This Is (Sturgeon) Spinal Tap
by Lisa Elbert, Tastemaker in Residence
Cured and Cold-smoked Sturgeon, Quail Egg, Kohlrabi, Arugula, Caviar, Sourdough Starter, and Sturgeon Spinal Fluid
At its sexiest, it’s like unsheathing a sword. At its most mundane, it’s like squeezing the remnants from a tube of toothpaste. And at its most childish, it resembles a “water weasel,” so says Cadence Chef Joey Elenterio. “Remember, like those water balloons with the valve that you’d fill up and spray?” Elenterio is referring to the extraction of sturgeon spinal cord fluid from the fish’s notochord. The sturgeon “gelée” resembles jellyfish in texture and tastes fresh, clean, and bright—a bit like oyster liquor, the essence of the sea.
A devotee of Passmore Ranch (with a tattoo to prove it), Elenterio buys whole sturgeon for $11.54 per pound. (Sold separately, Passmore sells the notochord for $31.50 per pound.) Elenterio accumulates two notochords per week and uses the fluid immediately, although he says the shelf life is about four days in the walk-in and a few weeks longer in the freezer. Although he’s using it as a garnish now, the fluid also works to season and/or emulsify sauces, and other large fish, such as swordfish, yield a similar product. “I try to exploit every flavor and texture from one ingredient, to find a way to use every piece of the fish,” says Elenterio. From purveyor to plate, here’s the spinal breakdown.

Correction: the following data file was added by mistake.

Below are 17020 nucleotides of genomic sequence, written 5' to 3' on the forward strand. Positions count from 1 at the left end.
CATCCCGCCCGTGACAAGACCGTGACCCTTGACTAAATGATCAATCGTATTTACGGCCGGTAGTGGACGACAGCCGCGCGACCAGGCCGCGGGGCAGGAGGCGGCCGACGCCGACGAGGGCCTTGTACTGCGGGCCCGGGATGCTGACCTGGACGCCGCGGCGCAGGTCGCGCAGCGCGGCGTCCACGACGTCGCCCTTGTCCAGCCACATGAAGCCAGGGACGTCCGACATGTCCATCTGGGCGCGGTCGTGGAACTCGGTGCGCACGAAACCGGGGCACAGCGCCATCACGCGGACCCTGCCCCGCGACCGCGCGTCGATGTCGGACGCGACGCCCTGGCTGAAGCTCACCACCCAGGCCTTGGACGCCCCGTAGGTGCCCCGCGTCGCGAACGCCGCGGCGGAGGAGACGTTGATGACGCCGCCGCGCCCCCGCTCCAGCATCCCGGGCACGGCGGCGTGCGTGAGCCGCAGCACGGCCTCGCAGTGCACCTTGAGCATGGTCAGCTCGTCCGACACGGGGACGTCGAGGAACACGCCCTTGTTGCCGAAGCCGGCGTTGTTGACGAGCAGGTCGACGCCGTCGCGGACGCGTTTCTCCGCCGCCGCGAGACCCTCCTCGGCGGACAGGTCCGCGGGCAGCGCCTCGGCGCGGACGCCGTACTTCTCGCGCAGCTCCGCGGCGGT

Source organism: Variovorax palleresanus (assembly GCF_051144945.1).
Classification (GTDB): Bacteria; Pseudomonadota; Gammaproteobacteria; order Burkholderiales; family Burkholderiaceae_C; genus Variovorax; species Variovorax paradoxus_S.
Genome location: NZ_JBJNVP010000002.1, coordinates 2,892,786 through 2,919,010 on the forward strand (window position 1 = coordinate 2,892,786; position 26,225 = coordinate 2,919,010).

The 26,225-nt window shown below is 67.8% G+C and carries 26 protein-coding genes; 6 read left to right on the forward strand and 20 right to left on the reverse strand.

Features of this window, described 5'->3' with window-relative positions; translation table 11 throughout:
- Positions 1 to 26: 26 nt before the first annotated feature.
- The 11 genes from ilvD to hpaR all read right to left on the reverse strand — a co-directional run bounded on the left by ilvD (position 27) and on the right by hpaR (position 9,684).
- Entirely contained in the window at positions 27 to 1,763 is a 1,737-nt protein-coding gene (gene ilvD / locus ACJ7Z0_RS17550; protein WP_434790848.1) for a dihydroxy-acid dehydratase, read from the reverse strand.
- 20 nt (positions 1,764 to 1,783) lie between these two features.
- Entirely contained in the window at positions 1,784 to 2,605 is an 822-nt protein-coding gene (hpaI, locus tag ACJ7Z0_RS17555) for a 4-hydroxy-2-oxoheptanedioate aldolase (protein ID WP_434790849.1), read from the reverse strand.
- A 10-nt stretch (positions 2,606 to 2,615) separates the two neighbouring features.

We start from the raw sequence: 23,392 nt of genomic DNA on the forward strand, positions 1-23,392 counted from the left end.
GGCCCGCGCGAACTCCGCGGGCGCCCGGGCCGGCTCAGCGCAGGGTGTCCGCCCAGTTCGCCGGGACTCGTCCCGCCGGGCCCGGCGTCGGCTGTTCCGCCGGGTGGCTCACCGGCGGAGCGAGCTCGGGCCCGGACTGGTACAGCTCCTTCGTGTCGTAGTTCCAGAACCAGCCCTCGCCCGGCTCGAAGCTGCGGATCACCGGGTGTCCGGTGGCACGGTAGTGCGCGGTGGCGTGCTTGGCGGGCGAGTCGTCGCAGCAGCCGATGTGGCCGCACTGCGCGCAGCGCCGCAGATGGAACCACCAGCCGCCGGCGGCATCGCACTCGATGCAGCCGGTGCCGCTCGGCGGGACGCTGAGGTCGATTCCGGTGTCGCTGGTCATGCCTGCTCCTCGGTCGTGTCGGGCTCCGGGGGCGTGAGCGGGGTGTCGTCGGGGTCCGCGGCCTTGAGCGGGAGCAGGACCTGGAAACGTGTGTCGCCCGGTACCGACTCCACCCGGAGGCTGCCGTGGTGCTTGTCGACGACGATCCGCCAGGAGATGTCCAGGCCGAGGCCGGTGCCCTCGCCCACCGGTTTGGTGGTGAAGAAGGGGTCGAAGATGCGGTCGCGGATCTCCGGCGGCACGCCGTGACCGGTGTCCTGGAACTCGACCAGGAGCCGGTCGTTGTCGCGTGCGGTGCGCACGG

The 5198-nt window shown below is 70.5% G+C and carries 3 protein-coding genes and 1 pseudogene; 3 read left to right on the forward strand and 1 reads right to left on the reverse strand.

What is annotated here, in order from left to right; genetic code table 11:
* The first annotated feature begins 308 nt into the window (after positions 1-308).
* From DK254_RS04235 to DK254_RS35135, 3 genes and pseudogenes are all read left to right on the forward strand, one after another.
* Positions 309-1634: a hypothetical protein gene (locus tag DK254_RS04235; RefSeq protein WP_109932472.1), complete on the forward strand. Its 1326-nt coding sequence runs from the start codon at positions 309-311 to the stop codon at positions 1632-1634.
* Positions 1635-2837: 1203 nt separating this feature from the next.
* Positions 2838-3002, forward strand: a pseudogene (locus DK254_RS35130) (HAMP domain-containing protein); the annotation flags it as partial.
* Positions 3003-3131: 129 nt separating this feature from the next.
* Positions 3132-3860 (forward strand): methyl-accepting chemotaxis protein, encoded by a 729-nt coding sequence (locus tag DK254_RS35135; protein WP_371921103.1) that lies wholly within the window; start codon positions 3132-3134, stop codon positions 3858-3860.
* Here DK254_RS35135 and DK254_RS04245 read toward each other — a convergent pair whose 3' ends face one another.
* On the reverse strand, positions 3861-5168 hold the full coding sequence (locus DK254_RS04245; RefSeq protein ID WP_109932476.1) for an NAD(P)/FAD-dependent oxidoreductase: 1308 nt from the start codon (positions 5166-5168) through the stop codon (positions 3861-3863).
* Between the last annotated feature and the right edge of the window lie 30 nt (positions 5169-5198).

Elenterio receives one to two sturgeon twice a week from close friend and sustainable seafood rancher Michael Passmore of Passmore Ranch in Sloughhouse, California.
Larger 10-pound fish are preferred for extracting the spinal fluid.
After eviscerating and rinsing the sturgeon, Elenterio begins to break it down.
He fillets the fish, removing the loins from the spine, leaving just the vertebrae. “It’s a very quick process,” says Elenterio. “You just break the fillet off of the spine, and break the spine in half from its center,” just like breaking a stick over your knee.
Then the notochord is removed from the spine—it’s like pulling a slippery sword from its sheath.
Starting from one end, and slowly working the fluid out the other, Elenterio extracts the fluid from the notochord, with each yielding about 1 cup. He breaks it up and is left with little globules, the size of half a marble.
A dish of Cured and Cold-smoked Sturgeon, Quail Egg, Kohlrabi, Arugula, Caviar, and Crisp Sourdough Starter is finished with ¼ ounce of the spinal fluid, to reinforce the distinct oceanic sturgeon flavor.